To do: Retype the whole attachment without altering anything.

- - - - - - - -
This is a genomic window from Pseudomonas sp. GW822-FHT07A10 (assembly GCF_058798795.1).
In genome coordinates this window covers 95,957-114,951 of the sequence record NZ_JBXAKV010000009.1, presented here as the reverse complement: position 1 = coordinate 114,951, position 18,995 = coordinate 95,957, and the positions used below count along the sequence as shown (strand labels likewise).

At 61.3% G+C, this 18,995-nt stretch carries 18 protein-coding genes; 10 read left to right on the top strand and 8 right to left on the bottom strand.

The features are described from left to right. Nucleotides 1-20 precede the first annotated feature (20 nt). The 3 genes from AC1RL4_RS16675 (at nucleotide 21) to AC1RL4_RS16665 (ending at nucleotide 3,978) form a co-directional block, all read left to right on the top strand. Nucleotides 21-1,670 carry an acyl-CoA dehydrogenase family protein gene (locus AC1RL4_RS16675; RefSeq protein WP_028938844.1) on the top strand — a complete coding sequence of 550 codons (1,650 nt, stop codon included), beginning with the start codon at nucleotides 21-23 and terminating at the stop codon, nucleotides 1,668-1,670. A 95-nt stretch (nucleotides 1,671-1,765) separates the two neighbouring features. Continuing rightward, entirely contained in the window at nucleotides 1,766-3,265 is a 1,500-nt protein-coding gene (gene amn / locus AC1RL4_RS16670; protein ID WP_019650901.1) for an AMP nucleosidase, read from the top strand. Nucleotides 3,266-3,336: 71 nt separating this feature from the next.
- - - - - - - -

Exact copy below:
This is a genomic window from Pseudomonas sp. GW822-FHT07A10 (assembly GCF_058798795.1).
In genome coordinates this window covers 95,957-114,951 of the sequence record NZ_JBXAKV010000009.1, presented here as the reverse complement: position 1 = coordinate 114,951, position 18,995 = coordinate 95,957, and the positions used below count along the sequence as shown (strand labels likewise).

At 61.3% G+C, this 18,995-nt stretch carries 18 protein-coding genes; 10 read left to right on the top strand and 8 right to left on the bottom strand.

The features are described from left to right. Nucleotides 1-20 precede the first annotated feature (20 nt). The 3 genes from AC1RL4_RS16675 (at nucleotide 21) to AC1RL4_RS16665 (ending at nucleotide 3,978) form a co-directional block, all read left to right on the top strand. Nucleotides 21-1,670 carry an acyl-CoA dehydrogenase family protein gene (locus AC1RL4_RS16675; RefSeq protein WP_028938844.1) on the top strand — a complete coding sequence of 550 codons (1,650 nt, stop codon included), beginning with the start codon at nucleotides 21-23 and terminating at the stop codon, nucleotides 1,668-1,670. A 95-nt stretch (nucleotides 1,671-1,765) separates the two neighbouring features. Continuing rightward, entirely contained in the window at nucleotides 1,766-3,265 is a 1,500-nt protein-coding gene (gene amn / locus AC1RL4_RS16670; protein ID WP_019650901.1) for an AMP nucleosidase, read from the top strand. Nucleotides 3,266-3,336: 71 nt separating this feature from the next.